Roubini, others call for U.S. mortgage standards

By Corbett B. Daly

WASHINGTON, Dec 21 (BestGrowthStock) – A group of investors and
prominent academics on Tuesday urged the creation of national
standards for U.S. residential mortgages to help borrowers who
are having trouble getting home loans.

The group, in a letter to Federal Reserve Chairman Ben
Bernanke, Treasury Secretary Timothy Geithner, and a host of
other U.S. officials, said the recent foreclosure document
processing fiasco, in which banks are accused of using
“robo-signers” to sign hundreds of unread documents a day,
demonstrate an urgent need for action.

“Problems of this magnitude are a threat not only to the
economic recovery, but to the safety and soundness of all
insured depository institutions,” the group, which includes
dozens of academics, including Nouriel Roubini of New York
University, Dean Baker of the Center for Economic Policy
Research, and Anthony Sanders of George Mason University, said
in the letter.

“The chaotic situation in the mortgage market today demands
immediate action to ensure all parties are treated fairly and
to restore the confidence needed to support a recovery in real
estate markets and the entire U.S. economy,” they said.

The group wants officials to move swiftly to finalize rules
governing the way U.S. residential mortgages are originated,
sold and serviced that were mandated as part of Dodd-Frank Act
that overhauled Wall Street regulation.

The letter, dated Tuesday, is an effort to push forward
what is expected to be a long and complicated rulemaking
process, due to completed in the spring.

Fed Governor Daniel Tarullo earlier this month said it “may
be warranted” to consider adopting a set of national standards
for mortgage servicers, the firms that collect loan payments.

“We agree with Governor Tarullo. The time to act is now,”
the group said in the letter.

They said that “a dearth of credit is causing a serious
lack of confidence among potential homebuyers.”

A key component of the Wall Street overhaul legislation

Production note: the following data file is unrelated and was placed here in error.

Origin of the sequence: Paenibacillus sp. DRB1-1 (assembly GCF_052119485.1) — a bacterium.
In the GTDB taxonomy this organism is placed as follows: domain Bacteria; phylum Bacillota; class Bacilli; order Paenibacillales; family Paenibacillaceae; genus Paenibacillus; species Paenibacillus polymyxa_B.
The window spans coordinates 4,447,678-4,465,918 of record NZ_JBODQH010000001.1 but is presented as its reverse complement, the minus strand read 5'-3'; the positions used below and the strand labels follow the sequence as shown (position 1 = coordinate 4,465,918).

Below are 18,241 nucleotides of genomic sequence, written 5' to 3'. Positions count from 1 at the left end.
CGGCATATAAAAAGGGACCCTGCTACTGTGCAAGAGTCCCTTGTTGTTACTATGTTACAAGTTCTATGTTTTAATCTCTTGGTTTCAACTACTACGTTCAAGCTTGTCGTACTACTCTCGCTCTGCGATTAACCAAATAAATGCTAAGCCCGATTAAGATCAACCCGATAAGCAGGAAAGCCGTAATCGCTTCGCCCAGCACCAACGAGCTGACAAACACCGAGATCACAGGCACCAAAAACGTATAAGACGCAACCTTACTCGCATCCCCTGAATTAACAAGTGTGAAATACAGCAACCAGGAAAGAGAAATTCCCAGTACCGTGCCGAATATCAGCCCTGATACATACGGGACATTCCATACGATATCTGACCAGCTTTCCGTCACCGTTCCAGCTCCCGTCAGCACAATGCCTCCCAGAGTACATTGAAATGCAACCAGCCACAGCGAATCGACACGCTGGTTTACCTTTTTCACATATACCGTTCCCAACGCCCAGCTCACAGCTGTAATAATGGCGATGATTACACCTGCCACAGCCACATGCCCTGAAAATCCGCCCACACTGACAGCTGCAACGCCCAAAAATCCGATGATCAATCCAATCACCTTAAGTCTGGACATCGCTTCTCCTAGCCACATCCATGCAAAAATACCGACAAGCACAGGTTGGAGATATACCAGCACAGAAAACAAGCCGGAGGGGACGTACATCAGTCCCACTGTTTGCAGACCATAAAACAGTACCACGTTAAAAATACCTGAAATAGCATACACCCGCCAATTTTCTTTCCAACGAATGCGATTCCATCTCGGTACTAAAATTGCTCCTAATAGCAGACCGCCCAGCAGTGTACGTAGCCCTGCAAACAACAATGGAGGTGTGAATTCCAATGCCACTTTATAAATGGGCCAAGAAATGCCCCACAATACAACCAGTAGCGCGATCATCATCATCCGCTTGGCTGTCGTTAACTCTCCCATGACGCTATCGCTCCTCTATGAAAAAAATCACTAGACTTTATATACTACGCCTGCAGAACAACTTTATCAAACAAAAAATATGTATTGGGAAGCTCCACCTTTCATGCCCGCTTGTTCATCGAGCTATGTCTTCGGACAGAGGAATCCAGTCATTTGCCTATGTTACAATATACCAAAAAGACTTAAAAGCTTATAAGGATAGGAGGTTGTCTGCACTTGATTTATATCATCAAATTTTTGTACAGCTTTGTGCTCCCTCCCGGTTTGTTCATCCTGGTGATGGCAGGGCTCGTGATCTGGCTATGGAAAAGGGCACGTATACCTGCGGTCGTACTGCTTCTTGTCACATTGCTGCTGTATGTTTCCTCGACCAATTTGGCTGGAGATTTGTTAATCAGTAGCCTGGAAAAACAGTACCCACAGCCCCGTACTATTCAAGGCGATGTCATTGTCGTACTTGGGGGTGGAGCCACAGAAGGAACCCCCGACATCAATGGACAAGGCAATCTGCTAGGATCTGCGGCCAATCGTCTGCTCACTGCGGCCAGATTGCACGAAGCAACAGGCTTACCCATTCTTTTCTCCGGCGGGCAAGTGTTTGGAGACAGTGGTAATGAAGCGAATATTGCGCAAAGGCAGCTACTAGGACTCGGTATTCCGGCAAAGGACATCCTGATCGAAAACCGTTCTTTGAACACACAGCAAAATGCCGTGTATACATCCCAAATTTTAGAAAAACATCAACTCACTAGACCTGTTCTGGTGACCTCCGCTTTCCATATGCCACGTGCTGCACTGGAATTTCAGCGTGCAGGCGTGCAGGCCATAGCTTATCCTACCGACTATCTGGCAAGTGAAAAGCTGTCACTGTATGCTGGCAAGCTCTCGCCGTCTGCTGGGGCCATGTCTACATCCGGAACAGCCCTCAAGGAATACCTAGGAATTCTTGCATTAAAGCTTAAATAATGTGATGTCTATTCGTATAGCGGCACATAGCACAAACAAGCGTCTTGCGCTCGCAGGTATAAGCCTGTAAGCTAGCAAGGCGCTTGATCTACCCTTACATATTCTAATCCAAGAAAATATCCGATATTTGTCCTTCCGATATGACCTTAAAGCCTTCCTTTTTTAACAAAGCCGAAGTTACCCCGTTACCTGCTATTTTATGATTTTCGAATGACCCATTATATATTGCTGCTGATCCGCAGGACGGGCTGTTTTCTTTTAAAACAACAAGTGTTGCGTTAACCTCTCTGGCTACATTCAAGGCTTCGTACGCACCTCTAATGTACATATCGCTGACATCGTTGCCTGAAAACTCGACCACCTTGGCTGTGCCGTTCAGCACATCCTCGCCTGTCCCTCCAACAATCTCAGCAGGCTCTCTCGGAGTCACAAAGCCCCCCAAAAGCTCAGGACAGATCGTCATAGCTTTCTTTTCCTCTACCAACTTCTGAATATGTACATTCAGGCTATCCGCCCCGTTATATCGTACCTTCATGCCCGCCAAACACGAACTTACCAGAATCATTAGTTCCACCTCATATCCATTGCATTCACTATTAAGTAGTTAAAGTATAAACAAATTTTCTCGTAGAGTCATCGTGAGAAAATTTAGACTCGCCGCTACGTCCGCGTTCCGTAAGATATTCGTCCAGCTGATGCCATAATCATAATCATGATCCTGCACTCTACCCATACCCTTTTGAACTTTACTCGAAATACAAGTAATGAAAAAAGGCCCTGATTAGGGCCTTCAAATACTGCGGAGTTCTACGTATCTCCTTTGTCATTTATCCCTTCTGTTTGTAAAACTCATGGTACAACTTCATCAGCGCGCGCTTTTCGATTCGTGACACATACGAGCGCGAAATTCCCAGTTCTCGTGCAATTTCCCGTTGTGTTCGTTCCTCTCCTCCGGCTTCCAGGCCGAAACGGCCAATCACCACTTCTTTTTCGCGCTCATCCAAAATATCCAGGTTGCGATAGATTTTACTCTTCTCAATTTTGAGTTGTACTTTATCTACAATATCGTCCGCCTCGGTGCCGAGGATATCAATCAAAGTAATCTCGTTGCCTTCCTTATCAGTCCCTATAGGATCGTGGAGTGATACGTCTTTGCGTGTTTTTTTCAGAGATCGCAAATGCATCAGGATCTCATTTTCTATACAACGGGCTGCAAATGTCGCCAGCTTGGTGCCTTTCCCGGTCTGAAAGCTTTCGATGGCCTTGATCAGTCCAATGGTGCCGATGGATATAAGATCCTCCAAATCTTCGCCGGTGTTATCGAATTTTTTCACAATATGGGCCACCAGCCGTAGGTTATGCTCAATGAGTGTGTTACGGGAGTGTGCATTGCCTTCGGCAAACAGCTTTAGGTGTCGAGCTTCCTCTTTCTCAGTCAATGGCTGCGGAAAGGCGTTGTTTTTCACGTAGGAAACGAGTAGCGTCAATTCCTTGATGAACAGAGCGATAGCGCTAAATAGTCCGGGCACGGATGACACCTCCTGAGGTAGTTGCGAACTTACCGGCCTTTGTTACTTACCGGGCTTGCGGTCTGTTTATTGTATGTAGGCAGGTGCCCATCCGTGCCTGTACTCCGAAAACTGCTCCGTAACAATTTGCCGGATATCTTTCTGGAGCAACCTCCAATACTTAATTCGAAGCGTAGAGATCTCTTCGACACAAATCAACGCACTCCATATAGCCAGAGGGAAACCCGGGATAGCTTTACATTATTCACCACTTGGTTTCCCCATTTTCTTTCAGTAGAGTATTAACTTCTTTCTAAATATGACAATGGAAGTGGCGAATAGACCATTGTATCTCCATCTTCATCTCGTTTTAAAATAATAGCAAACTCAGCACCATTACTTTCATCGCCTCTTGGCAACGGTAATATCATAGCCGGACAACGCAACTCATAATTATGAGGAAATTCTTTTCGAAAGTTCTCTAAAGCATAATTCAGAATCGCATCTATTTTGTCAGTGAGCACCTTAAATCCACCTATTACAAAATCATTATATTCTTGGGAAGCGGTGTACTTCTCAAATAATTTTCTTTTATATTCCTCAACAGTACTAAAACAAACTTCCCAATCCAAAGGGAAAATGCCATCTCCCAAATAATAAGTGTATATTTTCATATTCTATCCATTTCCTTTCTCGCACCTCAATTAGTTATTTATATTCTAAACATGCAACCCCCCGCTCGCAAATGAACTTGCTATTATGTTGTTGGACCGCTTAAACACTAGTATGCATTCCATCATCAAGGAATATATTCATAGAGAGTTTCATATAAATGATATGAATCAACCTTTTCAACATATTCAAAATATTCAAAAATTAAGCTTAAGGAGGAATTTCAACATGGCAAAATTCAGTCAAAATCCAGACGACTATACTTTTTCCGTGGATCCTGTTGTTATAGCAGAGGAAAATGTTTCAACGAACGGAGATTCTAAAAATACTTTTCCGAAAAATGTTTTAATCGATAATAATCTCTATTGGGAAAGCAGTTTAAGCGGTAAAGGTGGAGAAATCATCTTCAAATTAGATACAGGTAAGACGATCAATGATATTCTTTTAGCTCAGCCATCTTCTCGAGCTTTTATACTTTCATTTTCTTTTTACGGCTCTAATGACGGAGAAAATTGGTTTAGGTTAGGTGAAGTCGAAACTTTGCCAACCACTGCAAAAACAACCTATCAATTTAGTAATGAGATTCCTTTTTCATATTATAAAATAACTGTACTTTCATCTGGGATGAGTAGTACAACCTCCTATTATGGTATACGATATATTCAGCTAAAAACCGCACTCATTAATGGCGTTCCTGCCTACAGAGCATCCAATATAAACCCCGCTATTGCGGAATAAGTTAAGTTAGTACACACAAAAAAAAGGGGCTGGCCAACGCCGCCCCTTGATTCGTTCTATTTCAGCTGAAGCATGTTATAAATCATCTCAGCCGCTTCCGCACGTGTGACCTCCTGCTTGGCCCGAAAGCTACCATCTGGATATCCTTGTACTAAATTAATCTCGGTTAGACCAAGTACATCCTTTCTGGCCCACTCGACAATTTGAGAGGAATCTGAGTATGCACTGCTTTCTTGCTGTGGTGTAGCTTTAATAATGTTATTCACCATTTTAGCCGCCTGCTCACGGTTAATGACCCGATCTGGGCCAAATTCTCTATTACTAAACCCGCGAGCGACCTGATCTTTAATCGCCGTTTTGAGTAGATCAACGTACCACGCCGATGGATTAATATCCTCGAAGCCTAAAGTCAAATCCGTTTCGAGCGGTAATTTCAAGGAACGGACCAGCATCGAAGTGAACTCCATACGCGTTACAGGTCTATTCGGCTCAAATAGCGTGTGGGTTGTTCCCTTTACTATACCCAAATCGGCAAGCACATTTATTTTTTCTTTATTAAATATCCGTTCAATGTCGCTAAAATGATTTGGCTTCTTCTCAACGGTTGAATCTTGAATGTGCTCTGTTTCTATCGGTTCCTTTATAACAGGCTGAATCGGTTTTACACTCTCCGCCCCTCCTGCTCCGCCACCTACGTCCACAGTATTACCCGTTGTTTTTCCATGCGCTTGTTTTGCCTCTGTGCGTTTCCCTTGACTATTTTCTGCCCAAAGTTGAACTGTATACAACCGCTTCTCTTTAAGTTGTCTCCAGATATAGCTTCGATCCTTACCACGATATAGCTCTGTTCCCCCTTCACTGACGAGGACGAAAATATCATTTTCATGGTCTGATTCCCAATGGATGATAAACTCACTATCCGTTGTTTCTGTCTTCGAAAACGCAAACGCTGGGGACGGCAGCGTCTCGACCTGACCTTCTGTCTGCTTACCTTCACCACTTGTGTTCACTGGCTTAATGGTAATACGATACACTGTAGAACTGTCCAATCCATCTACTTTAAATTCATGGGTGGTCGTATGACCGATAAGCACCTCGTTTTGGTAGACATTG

involves a “qualified residential mortgage,” which would be
exempt from new rules that require lenders keep at least some
portion of any loan on their own books instead of selling loans
off entirely to a third party.

Lawmakers inserted the provision to try to put a lid on
risky lending by making sure loan originators would share some
of the burden of any loans that went bad. Lenders do not like
these requirements, known as “skin-in-the-game,” because they
cut into profits.

Sheila Bair, chair of the Federal Deposit Insurance Corp,
told a congressional panel earlier this month that clarity on
the definition of a “qualified residential mortgage” could
diminish the natural conflict between the servicers who collect
mortgage payments mortgages and the investors who own the
loans.

Predetermined practices could help avoid instances when a
mortgage is serviced to the benefit of one type of investor
over another or where the servicer may be protecting its own
interests over investors, Bair said.

The coveted designation is meant to help set a standard for
securities that avoids pitfalls of the past, and promote
greater liquidity for U.S. mortgages by allowing loans to be
sold and freeing up lenders to lend again.
(Reporting by Corbett B. Daly; Editing by Leslie Adler)

Roubini, others call for U.S. mortgage standards